This is especially relevant in Singapore where the government has enforced the Retirement and Re-employment act; employers are not allowed to dismiss any employee based on an employee’s age. An ageing population signifies a shrinking workforce, which explains the re-employment scheme that encourages workers to work beyond conventional retirement age. CXA’s approach ensures employees get adequate coverage, without putting additional stress on the insured, while also keeping overhead costs low for employers.
The startup also launched a one-stop, self-service platform earlier this year that enables employers to provide employees access to a range of health, wealth and wellness offerings, personalised based on the individual’s health and life-stage data. The platform also comes with an e-wallet function that allows employees to purchase insurance offerings using funds released by their employer on the platform.
Prudential Singapore on the other hand is tackling the healthcare problem with a two-pronged attack. On one hand, it is looking into preventive healthcare with the help of artificial intelligence (AI).
The insurer will roll out a health and wellness ecosystem that will be integrated on a single platform in efforts to help customers better manage their personal health and fitness. The platform will be fitted with symptom checking and health risk assessment functions. It will also feature doctor discovery and virtual consultation, as well as wellness coaching and activity tracking.
Additionally, Prudential is also looking to boost its internal operational efficiency by working with fintechs Kyckr, Moxtra, and Sqreem. Kyckr will be helping with the development of compliance solutions, while Moxtra helps enhance productivity and collaboration. Sqreem, on the other hand, creates pattern recognition solutions that allow organisations to identify links and associations among digital activities.
Partnerships for an incumbent insurer isn’t just limited to financial services either. One of the rising star in the Singapore medtech scene is MyDoc. The digital healthcare provider is currently partnered with AIA to help customers identify health risks, as well as encourage customers lead a healthier lifestyle.
In return, AIA will reward its members who’ve completed health screenings with MyDoc with points under its AIA Vitality wellness programme. Customers can exchange the points for lower premiums, discounts, exclusive offers, and even cash back rewards.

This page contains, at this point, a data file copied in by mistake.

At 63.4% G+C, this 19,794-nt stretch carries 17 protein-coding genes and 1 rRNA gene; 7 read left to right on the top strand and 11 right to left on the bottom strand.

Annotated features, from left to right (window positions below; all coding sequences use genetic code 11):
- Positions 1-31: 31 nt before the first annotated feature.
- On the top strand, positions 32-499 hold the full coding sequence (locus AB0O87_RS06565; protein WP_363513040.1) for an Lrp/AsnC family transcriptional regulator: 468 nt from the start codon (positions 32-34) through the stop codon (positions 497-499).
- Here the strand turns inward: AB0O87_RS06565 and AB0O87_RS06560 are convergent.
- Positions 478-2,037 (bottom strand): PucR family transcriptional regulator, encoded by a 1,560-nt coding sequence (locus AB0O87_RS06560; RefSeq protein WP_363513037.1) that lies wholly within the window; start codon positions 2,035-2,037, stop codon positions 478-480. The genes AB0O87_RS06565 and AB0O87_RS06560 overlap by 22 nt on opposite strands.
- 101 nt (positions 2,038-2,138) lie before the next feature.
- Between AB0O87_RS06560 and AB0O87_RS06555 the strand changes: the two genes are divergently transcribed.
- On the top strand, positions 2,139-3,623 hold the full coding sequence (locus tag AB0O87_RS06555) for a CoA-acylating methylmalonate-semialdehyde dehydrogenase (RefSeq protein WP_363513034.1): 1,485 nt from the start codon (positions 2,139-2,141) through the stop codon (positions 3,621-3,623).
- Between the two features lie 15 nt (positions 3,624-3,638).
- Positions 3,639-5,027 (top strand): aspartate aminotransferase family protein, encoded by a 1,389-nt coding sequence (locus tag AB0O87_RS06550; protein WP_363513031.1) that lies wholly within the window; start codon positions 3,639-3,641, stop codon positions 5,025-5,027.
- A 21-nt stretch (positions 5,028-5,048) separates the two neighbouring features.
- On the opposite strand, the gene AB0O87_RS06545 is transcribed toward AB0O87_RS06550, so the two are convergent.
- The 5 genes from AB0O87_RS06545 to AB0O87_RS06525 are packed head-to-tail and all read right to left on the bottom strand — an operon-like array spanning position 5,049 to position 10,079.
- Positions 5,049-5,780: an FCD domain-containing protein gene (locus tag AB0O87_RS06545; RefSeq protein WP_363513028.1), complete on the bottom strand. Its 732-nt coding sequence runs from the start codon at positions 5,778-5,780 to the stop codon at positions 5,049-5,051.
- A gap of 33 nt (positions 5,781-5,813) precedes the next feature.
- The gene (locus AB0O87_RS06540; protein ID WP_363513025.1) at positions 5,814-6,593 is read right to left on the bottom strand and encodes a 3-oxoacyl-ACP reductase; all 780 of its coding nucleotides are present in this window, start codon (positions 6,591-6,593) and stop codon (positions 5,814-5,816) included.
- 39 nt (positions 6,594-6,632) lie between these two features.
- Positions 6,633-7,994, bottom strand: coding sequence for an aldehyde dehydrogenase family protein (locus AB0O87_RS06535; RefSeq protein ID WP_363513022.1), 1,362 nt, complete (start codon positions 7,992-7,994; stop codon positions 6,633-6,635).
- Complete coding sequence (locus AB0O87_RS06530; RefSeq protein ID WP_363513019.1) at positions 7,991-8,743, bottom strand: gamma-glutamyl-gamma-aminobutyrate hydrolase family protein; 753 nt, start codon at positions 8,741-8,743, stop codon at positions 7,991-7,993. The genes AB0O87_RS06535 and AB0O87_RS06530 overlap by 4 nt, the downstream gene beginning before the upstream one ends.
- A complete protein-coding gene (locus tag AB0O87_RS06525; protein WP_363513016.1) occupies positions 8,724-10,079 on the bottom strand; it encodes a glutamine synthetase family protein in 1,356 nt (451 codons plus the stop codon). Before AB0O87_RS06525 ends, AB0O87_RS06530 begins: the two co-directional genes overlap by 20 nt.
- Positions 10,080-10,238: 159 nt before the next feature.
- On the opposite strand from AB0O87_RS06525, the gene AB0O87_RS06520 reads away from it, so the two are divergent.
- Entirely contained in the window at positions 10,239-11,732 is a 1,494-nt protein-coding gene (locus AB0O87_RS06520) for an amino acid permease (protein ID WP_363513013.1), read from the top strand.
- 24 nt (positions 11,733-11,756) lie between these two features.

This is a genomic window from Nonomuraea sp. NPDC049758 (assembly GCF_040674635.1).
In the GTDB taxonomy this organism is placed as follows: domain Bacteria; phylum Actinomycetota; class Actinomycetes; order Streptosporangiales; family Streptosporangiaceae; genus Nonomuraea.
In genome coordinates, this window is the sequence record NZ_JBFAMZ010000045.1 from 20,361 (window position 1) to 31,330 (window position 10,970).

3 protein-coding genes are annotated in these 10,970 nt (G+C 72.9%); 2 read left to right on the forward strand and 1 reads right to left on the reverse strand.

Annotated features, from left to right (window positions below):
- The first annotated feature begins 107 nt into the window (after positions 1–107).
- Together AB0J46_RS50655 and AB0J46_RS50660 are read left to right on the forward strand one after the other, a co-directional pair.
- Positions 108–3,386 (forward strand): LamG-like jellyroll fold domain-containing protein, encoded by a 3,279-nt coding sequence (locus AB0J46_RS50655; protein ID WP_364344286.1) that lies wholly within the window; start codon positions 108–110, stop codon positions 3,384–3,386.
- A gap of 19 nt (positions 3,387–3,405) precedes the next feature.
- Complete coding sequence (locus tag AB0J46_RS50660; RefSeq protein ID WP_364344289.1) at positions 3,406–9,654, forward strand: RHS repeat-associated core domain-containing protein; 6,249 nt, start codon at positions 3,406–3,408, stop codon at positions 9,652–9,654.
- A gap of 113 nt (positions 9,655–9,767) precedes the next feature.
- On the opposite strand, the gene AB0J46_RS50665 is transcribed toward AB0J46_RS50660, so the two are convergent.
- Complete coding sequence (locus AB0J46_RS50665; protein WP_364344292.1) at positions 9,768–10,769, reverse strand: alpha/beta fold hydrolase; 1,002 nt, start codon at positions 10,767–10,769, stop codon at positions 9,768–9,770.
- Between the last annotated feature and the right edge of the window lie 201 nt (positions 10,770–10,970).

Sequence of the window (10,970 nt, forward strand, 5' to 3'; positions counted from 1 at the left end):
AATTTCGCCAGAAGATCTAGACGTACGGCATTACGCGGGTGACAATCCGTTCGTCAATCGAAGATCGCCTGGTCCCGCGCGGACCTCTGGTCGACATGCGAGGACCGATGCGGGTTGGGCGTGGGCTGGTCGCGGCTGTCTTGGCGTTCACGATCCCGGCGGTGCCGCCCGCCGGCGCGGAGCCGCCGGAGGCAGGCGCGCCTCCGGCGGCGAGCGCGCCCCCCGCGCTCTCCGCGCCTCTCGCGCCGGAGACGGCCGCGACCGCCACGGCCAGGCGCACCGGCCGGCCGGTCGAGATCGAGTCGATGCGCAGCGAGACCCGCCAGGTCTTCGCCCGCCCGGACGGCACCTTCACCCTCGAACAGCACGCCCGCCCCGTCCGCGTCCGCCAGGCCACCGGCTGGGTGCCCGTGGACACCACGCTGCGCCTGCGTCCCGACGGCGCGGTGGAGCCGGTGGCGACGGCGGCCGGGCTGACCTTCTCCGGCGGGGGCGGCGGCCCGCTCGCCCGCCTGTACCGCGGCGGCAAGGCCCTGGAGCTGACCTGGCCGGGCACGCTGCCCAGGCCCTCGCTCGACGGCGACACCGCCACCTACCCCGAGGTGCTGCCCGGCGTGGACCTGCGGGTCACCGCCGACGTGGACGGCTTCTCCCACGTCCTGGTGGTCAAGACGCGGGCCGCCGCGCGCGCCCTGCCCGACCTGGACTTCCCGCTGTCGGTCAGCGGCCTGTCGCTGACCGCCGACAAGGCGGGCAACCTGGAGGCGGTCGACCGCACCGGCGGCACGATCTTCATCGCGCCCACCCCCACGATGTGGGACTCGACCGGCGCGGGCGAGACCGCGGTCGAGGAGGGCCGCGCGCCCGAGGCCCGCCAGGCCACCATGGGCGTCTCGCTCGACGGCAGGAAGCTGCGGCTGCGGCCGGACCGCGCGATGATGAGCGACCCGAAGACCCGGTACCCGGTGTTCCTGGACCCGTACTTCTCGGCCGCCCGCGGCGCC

Interestingly, MyDoc has also been noted to help reduce healthcare cost, with some studies quoting potential cost savings as high as 28 percent. On top of benefiting customers, it may seem that MyDoc has the potential to help save medical spending in general, which will in turn lower costs for the insured, the government, as well as insurers.
AIA goes one step further, taking advantage of today’s increasingly connected population. Most recently, the insurer announced a partnership with telco giant Singtel to offer the wellness digital platform on the My Singtel app. Customers can earn mobile data rewards with every step they take, while also receiving content related to health, fitness and nutrition.
Ucare.ai is strictly speaking a medtech company. It is using deep learning and neural network algorithms built on existing healthcare data to help prioritise healthcare resources, while reducing preventable hospitalisation. This will ultimately lead to significant annual savings in the medical industry, which will have a knock on effect beyond the healthcare industry, with the potential to change the way insurtech works.
On top of that, Ucare.ai has also released an AI-powered predictive hospital bill estimation system in December 2018; the system is currently live at the Mount Elizabeth, Mount Elizabeth Novena, Gleneagles and Parkway East hospitals.
According to the company, the system can dynamically generate personalised and more accurate bill estimates based on relevant parameters such as a patient’s medical condition and medical practices, as well as taking into account their age, revisit frequency and existing co-morbidities including high blood pressure and diabetes.
Prior to this, bill estimations were based on statistical calculation of previous hospital bill sizes up to two years ago. With the new bill estimation systems, insurance companies can also better estimate payouts as well as take into account any additional relevant processes that may be needed.